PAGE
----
Tessera, part 1.

I’ve been working on a domain specific language called “Tessera” for defining tilings of the plane and rendering them to SVG. It is particularly suited for tilings with a recursive structure, typically aperiodic tilings. For example, this image of the Penrose rhombuses

was generated from this tessera script, and the image of Robert Amman’s A5 tiling in the header of this post was generated from this tessera script.

Tessera is a pure functional language implemented in C++17, source code here. I’m using Boost Spirit X3 to implement the parser, Eigen for matrices, Boost Multiprecision for greater than double precision floating point numbers, and my own “graph_ptr” class for garbage collecting smart pointers. These graph_ptrs are somewhat similar to Herb Sutter’s deferred_ptr, which I tried at first but found to perform too inefficiently for my use case. My implementation of Tessera parses source code into an expression tree and then compiles the expression tree into commands for a stack machine representation that actually executes the script.

Tessera is a Turing complete language and the scope of the project is big enough that I can’t easily document the whole thing in a single blog post. I plan on doing more posts like these, one focusing on advanced features of the language and perhaps one focusing on the language’s implementation. However, to get a feel for the language consider the following script which generates a “Sierpinki Carpet”.

let square = { regular_polygon(4) } with {
    north, west, south, east is this.edges;
    color is "purple";

let sierpinski_carpet = func( n ) {
       s as N, s as NE, s as E, s as SE, s as S, s as SW, s as W, s as NW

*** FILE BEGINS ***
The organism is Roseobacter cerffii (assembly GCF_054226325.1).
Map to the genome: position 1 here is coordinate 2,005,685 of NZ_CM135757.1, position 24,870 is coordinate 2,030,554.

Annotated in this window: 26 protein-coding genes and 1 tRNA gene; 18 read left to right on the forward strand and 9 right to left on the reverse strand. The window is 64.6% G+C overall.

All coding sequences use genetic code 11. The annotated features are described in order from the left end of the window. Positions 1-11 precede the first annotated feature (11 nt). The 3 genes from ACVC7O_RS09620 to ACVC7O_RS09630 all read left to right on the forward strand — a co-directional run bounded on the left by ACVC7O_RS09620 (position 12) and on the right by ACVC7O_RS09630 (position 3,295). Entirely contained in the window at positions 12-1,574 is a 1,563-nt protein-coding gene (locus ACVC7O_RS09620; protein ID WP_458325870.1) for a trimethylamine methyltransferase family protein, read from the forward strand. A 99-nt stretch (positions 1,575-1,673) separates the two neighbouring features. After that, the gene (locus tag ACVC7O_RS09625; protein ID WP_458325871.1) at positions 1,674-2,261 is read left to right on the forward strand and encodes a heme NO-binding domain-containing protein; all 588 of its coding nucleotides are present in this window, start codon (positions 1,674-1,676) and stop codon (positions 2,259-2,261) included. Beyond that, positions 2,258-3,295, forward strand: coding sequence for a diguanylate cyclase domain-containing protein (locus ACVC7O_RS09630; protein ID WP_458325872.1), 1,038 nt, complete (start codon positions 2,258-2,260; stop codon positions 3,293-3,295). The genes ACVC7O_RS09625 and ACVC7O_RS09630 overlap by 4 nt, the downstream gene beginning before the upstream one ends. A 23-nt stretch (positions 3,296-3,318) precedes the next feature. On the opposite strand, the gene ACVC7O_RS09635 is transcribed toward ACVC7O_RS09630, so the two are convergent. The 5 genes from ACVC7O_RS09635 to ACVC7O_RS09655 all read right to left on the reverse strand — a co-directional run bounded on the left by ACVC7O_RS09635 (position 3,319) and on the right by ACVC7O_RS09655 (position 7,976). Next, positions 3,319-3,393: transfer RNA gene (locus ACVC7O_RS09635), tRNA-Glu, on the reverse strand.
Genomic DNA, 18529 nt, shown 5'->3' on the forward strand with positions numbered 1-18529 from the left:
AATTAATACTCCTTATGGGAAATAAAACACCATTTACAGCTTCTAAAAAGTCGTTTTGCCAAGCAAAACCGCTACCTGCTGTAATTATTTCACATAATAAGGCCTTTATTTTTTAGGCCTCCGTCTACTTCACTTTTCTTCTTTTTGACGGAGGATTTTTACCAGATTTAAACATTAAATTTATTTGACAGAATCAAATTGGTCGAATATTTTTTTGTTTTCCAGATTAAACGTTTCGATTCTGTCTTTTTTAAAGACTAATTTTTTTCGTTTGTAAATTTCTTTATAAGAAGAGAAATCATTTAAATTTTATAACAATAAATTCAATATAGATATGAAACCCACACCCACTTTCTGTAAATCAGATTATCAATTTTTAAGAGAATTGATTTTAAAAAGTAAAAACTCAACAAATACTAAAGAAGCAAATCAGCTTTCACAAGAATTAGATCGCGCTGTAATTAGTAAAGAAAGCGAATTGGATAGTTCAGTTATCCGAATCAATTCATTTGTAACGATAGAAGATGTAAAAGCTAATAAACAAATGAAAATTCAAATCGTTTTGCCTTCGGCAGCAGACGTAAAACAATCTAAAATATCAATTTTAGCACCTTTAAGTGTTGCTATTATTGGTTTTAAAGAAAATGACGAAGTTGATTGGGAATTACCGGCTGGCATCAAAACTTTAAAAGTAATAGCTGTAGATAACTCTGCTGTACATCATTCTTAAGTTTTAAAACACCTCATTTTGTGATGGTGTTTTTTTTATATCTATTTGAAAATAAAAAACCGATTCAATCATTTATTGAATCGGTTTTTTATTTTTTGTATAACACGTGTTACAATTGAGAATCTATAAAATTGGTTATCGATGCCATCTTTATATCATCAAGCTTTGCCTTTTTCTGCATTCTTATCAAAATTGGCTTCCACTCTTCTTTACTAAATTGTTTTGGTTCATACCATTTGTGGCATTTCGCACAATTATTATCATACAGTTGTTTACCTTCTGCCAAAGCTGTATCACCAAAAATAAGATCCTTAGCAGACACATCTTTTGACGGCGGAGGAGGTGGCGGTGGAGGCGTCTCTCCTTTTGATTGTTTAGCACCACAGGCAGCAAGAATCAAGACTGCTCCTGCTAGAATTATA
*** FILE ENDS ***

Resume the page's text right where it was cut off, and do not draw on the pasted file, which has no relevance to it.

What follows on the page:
N.east <-> NE.west,
       NE.south <-> E.north,
       E.south <-> SE.north,
       SE.west <-> S.east,
       S.west <-> SW.east,
       SW.north <-> W.south,
       W.north <-> NW.south 
    with {
       north, west, south, east on [N.north, W.west, S.south, E.east];
} where {
    let s = if (n == 1) square else sierpinski_carpet(n-1);

tableau( num ) {
    lay sierpinski_carpet( num )
  1. We define square to be a square shaped tile with its edges named after the cardinal directions as in (1) below. This is done by wrapping the output of the canned regular_polygon() function in a “with expression”. Using with we can add fields to an existing object (well, to a clone, as this is a pure functional language — objects are immutable). In this case we add a color and we add names for the four edges.
  2. We define a recursive function sierpinski_carpet.
    1. The meat of the work is done in a lay expression. Intuitively lay expressions model laying patches of adjacent tiles.
      1. We specify eight arguments to lay. Each argument is whatever object s is. Again these will be clones of s, as objects are immutable.
      2. We provide aliases for the eight arguments that can be used to refer to them within the lay expression.
      3. In the such_that clause of the expression we use the aliases to specify edge-to-edge matchings that define a square ring as in (2)
      4. In the with clause we specify the names of fields that will be part of the public interface of the patch that the lay expression evaluates to. We can specify the new fields in terms of the aliases of the arguments as they are still in scope. We let “east” refer to the east side of the east square in the patch, etc., as in (3)
    2. In the where clause of a function, which is evaluated before the function body, we can define local variables that will be in scope during the evaluation of the body. In this case we define an object s that is either a square tile to terminate the recursion or the result of evaluating a recursive call to sierpinski_carpet.
  3. In the tableau block we call sierpinski_carpet on a numeric argument that can be provided when the tessera script is executed. tableau is like the main function of a C program, the entry point of the program.

Calling sierpinski_carpet on 4 yields

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